Health Effects of Eating Raw Tomatoes

Raw tomatoes are quite healthy, but may trigger heartburn.

Raw tomatoes are quite healthy, but may trigger heartburn.

Tomatoes are a mildly sweet citrus fruit, although they are often thought of as vegetables and used in salads. In the United States, it wasn’t until the middle of the 19th century that raw tomatoes became a staple of the American diet. Prior to that, the acidity of tomatoes was thought to be toxic and unhealthy. Thanks to modern medical research, raw tomatoes are now considered quite healthy due to the antioxidants, vitamins, minerals and fiber they contain. However, some people are allergic to raw tomatoes and experience gastrointestinal issues such as acid reflux.

Nutrients in Raw Tomatoes

A medium-sized raw tomato contains less than 30 calories, very little fat, no cholesterol, over 1 gram of dietary fiber and a variety of essential nutrients. For example, the same tomato provides about 40 percent of the recommended daily allowance of vitamin C and approximately 20 percent of vitamin A. The most abundant nutrient in tomatoes, and perhaps the one most associated with health benefits, is lycopene. Lycopene is a powerful antioxidant and the main reason why tomatoes are red. Interestingly, stewed and baked tomatoes provide more lycopene per weight than raw tomatoes. It seems that the cooking process makes the lycopene more bioavailable to your body.

Established Health Benefits

The established health benefits of raw tomatoes are primarily related to the antioxidant activity of lycopene, beta-carotene and vitamins C, A and E, as well as the presence of soluble fiber. Antioxidants reduce the damage of oxidation done by free radicals, which has wide-ranging health benefits for the cardiovascular system. Many studies have concluded that tomato consumption reduces the risk of heart disease, atherosclerosis and high blood pressure, according to the “Natural Standard Herb & Supplement Reference: Evidence-based Clinical Reviews.” The soluble fiber in raw tomatoes contributes to lower blood cholesterol levels and reduced risk of clogged arteries. Furthermore, any fruit or vegetable high in vitamin C stimulates immune response and reduces the risk and duration of minor infections, such as the common cold.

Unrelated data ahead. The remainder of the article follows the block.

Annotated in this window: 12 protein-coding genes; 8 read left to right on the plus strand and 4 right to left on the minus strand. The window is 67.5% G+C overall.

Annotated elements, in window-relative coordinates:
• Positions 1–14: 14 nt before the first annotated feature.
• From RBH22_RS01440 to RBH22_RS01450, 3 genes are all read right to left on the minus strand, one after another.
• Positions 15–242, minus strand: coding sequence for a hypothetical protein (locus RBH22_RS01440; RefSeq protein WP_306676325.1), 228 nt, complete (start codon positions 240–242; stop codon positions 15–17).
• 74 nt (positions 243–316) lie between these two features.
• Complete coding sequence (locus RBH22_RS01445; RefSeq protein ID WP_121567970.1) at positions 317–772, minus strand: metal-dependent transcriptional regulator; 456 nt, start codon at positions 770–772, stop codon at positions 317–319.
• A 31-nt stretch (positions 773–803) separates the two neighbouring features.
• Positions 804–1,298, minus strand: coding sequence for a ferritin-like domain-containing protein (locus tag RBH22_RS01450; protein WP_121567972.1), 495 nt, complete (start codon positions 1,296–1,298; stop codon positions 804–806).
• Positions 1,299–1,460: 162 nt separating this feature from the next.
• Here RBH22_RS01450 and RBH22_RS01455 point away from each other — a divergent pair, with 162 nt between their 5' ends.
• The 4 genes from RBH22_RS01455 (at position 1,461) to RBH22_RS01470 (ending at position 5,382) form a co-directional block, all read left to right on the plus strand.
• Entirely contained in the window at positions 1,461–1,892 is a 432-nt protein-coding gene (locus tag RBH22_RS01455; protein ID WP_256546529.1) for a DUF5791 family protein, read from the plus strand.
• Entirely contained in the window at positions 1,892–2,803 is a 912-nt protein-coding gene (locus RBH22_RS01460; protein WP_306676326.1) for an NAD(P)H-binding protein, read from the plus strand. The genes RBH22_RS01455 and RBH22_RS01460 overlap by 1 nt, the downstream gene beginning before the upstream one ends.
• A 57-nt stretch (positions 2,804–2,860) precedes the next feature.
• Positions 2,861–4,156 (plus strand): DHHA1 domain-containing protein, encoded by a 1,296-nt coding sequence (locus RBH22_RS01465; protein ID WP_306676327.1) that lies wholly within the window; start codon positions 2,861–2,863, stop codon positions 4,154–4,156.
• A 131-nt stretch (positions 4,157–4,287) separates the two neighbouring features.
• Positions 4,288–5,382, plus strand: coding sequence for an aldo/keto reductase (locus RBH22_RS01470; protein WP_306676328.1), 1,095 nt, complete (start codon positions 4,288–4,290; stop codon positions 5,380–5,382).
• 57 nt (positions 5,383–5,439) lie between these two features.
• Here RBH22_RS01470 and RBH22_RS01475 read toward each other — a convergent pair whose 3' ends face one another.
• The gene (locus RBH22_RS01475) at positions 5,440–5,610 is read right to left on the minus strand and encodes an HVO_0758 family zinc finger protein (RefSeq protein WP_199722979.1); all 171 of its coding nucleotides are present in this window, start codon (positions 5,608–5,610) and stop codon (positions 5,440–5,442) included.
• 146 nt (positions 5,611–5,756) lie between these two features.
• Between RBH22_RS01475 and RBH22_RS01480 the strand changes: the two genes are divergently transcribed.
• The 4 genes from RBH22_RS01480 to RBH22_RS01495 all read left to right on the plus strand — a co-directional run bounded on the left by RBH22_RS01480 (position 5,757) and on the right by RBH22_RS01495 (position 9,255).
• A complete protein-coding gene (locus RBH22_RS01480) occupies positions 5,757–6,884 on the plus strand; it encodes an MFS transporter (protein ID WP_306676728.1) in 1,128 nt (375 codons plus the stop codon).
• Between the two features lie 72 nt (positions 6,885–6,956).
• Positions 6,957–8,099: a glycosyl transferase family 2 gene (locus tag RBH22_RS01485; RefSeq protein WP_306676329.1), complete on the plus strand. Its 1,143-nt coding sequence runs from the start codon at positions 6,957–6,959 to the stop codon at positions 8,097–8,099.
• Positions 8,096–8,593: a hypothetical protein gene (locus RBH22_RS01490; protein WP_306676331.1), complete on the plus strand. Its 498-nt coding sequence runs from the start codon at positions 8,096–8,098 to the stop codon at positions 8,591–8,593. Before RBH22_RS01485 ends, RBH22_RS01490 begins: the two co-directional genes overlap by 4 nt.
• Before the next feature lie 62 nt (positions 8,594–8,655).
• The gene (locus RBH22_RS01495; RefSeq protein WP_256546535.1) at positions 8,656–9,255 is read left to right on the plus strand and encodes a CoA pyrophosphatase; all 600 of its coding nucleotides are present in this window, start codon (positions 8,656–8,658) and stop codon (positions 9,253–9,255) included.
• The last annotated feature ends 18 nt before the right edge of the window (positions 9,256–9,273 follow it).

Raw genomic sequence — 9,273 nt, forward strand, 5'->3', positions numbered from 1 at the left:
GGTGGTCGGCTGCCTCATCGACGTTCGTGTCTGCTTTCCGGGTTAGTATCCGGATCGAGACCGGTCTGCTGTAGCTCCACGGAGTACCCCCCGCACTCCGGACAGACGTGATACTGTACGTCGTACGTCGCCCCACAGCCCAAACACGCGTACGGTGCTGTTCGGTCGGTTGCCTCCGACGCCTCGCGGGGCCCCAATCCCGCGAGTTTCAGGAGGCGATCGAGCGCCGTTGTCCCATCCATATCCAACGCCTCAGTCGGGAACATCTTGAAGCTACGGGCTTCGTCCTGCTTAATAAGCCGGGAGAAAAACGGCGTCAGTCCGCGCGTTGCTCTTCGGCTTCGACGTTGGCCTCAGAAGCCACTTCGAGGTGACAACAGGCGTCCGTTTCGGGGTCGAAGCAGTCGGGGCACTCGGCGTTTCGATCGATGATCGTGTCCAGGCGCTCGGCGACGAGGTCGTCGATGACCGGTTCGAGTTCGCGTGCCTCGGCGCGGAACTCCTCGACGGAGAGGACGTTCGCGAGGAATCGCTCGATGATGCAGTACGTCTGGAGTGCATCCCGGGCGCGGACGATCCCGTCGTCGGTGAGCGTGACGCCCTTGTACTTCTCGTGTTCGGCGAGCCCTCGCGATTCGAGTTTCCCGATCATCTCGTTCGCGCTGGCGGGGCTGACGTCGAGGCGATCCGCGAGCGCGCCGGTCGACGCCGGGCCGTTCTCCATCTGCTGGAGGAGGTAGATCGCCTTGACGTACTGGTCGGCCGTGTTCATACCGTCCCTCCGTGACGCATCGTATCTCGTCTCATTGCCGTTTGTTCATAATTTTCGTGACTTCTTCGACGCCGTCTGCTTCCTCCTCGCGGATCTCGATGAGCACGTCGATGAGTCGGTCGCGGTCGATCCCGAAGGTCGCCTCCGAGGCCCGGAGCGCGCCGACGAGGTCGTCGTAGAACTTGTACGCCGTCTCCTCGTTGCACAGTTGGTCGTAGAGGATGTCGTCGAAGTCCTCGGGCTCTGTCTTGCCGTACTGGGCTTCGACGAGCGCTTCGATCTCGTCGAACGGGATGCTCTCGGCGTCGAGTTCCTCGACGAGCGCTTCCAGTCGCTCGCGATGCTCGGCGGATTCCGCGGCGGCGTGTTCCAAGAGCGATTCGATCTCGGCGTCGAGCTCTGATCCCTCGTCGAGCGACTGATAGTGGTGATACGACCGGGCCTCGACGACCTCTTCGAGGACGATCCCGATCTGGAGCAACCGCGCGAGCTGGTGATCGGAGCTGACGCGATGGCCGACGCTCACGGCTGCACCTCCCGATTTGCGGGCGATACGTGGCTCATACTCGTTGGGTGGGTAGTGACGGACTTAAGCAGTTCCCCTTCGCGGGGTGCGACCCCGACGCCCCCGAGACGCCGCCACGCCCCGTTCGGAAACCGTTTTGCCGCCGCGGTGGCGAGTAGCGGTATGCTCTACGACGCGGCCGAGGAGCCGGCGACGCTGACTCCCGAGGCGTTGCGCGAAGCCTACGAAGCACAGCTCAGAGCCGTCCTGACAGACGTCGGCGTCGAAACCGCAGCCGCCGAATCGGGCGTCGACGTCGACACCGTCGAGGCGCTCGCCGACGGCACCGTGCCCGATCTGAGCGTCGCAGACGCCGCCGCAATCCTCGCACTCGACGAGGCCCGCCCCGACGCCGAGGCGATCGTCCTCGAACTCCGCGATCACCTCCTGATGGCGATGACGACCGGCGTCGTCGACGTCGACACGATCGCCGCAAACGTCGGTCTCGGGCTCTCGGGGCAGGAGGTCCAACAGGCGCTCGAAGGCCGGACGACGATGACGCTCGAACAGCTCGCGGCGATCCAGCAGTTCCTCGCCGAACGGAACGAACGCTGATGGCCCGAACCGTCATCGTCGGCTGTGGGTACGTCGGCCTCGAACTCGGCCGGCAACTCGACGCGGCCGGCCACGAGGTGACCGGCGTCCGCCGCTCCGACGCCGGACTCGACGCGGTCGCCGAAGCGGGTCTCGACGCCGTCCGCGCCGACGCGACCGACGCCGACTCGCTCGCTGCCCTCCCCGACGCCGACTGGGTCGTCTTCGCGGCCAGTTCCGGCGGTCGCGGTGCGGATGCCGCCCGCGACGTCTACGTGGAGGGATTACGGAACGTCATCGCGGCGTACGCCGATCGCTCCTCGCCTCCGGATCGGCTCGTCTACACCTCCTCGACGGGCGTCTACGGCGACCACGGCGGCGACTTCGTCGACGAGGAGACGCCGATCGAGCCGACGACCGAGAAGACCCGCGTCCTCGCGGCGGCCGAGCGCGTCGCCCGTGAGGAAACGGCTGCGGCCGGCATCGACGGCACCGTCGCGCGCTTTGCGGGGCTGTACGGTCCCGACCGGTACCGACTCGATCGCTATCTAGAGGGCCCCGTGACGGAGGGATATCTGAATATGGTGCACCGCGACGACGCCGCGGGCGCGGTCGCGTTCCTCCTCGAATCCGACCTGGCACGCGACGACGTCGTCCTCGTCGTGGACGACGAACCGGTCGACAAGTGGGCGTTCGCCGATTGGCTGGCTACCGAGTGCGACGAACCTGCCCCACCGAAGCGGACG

Potential Health Benefits

Other benefits of consuming tomatoes that are not as clearly established include reduced risk of certain cancers, obesity, Type-2 diabetes, osteoporosis and kidney stones. Lung, stomach and prostate cancers are the types that appear to benefit most from the nutrients in tomatoes. Eating raw tomatoes also has an anti-inflammatory effect, which may be helpful for autoimmune conditions, prostate enlargement and certain types of arthritis.

Potential Harmful Effects

Eating raw tomatoes is not without potential pitfalls. Raw tomato is fairly acidic, which might aggravate or trigger gastrointestinal problems such as heartburn, acid reflux disease or Crohn’s disease. As such, consider eating raw tomatoes with other food, such as whole grains or dairy products, to reduce the acidic impact. Furthermore, some people are highly allergic to raw tomatoes and other tomato products. An allergic reaction occurs when your immune system mistakes certain proteins in food as potential pathogens, which triggers the release of antibodies and histamines. An allergy to raw tomatoes typically involves breathing difficulty, inflammation in the throat and face, runny nose and itchy skin.

 

References

  • The Nutribase Complete Book of Food Counts; Art Ulene
  • Natural Standard Herb & Supplement Reference: Evidence-based Clinical Reviews; Catherine E. Ulbricht and Ethan M. Basch

About the Author

Sirah Dubois is currently a PhD student in food science after having completed her master's degree in nutrition at the University of Alberta. She has worked in private practice as a dietitian in Edmonton, Canada and her nutrition-related articles have appeared in The Edmonton Journal newspaper.

Photo Credits

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